As birth rates founder and immigration is cast aside as a viable population–boosting supplement, the Chinese Government may have to tap into its rural population to boost the labour pool. Some argue that a tighter labour market will mean high manufacturing costs and that an older labour market will mean lower productivity. The government needs to tap into its youth, both rural and urban, to offset these challenges. The government needs to invest in education and health in its rural population to alleviate market stresses and social safety burdens. Urban progress has been made, but further advancements in rural IDA could present Beijing with a fresh pool of labour.

Micronutrient Deficiencies in China: A Focus on Anaemia

Anaemia is an enduring yet under researched public health problem in China. According to the World Health Organisation (WHO) iron deficiency is the most common nutritional disorder in the world. Around two billion people – over 30 per cent of the global population – are anaemic. Iron deficiency affects both the rich and the poor, reduces the work capacity of those affected and can leave the anaemic vulnerable to other diseases like AIDS/HIV and malaria.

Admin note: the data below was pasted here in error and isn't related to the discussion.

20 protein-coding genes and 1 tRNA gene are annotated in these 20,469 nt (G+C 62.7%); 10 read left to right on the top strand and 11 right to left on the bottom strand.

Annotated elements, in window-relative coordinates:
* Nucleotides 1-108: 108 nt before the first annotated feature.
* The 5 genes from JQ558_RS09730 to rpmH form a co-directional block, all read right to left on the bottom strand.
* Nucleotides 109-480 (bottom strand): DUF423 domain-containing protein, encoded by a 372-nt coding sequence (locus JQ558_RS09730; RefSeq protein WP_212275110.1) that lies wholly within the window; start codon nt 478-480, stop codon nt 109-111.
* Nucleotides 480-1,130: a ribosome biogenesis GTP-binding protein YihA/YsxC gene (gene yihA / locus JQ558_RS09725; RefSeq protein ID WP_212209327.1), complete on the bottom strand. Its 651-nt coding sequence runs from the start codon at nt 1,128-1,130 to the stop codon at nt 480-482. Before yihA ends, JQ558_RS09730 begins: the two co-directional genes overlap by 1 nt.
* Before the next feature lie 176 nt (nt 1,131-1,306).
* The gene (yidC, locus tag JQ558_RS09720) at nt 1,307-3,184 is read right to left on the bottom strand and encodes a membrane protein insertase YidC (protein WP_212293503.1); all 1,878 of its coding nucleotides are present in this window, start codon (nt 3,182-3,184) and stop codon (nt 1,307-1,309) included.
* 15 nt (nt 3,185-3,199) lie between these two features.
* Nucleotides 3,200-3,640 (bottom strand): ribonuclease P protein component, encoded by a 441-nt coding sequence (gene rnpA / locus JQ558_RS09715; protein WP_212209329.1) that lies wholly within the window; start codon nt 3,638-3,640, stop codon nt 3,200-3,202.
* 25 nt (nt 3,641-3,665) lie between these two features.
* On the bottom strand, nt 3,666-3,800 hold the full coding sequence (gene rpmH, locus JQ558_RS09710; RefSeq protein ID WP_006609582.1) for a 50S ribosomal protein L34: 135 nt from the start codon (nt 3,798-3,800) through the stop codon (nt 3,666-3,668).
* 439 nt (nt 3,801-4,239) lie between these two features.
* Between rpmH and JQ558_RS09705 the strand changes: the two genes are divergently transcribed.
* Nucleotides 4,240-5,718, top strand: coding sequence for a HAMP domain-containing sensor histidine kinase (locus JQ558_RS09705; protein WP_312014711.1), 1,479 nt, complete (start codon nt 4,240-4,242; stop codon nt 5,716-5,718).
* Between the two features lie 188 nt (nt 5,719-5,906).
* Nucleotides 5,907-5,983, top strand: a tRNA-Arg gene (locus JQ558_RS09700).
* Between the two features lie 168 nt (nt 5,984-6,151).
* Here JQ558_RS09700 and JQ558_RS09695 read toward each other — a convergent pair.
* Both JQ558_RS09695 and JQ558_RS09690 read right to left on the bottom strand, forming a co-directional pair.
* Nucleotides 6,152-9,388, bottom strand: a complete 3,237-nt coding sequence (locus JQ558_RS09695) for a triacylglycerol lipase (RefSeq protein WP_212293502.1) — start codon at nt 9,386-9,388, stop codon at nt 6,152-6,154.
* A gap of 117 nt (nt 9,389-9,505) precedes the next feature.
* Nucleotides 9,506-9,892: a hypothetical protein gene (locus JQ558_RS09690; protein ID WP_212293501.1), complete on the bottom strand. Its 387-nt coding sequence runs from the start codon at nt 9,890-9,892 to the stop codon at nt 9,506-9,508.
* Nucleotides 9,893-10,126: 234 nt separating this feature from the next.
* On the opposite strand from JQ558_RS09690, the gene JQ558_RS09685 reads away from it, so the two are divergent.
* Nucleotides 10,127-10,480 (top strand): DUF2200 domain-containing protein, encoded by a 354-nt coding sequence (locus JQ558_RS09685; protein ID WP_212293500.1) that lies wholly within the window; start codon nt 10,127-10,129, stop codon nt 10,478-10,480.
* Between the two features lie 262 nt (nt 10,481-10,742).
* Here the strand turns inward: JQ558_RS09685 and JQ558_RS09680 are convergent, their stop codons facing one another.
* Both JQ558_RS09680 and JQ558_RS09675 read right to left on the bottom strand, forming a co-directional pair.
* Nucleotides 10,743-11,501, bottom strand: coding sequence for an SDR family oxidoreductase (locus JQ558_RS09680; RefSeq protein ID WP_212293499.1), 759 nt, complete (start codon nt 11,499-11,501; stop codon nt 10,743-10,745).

Statistically speaking, it is hard to document anaemia in China. The sheer size of its population and the rural–urban disparity makes it difficult to gather accurate data. The most recent reports were conducted some time ago, but nonetheless reveal that China’s population still suffers from severe anaemia. Studies and surveys conducted over the last ten to 15 years have revealed that while the number of those affected by IDA is declining, it remains a prevalent threat, especially in rural regions.

In 2002, according to the China National Nutrition and Health Survey, the overall prevalence of anaemia was 20.1 per cent with around 245 million people estimated to be effected, 208 million of which were affected due to iron deficiency.

In 2009, a study suggested that 13.4 per cent of the population of Central and Eastern Asia was anaemic with around 180 million people afflicted with the health disorder. Rising incomes and better living standards were attributed to the decline and researchers found that there was a correlation between lower levels of iron deficiency and an improved diet rich in zinc, iron and protein. Nonetheless, rural and migrant populations were still disproportionately affected relative to urban centres. According to the study, anaemia rates ranged from 20–50 per cent in rural school children in western China and that anaemia rates were around 50–70 per cent among six to 12 month old babies in Qinghai and Yunnan Provinces. If the anaemia rate is as high as it is among these subgroups, then it is possible that the anaemia rate is highly prevalent in the west and south-west regions of China.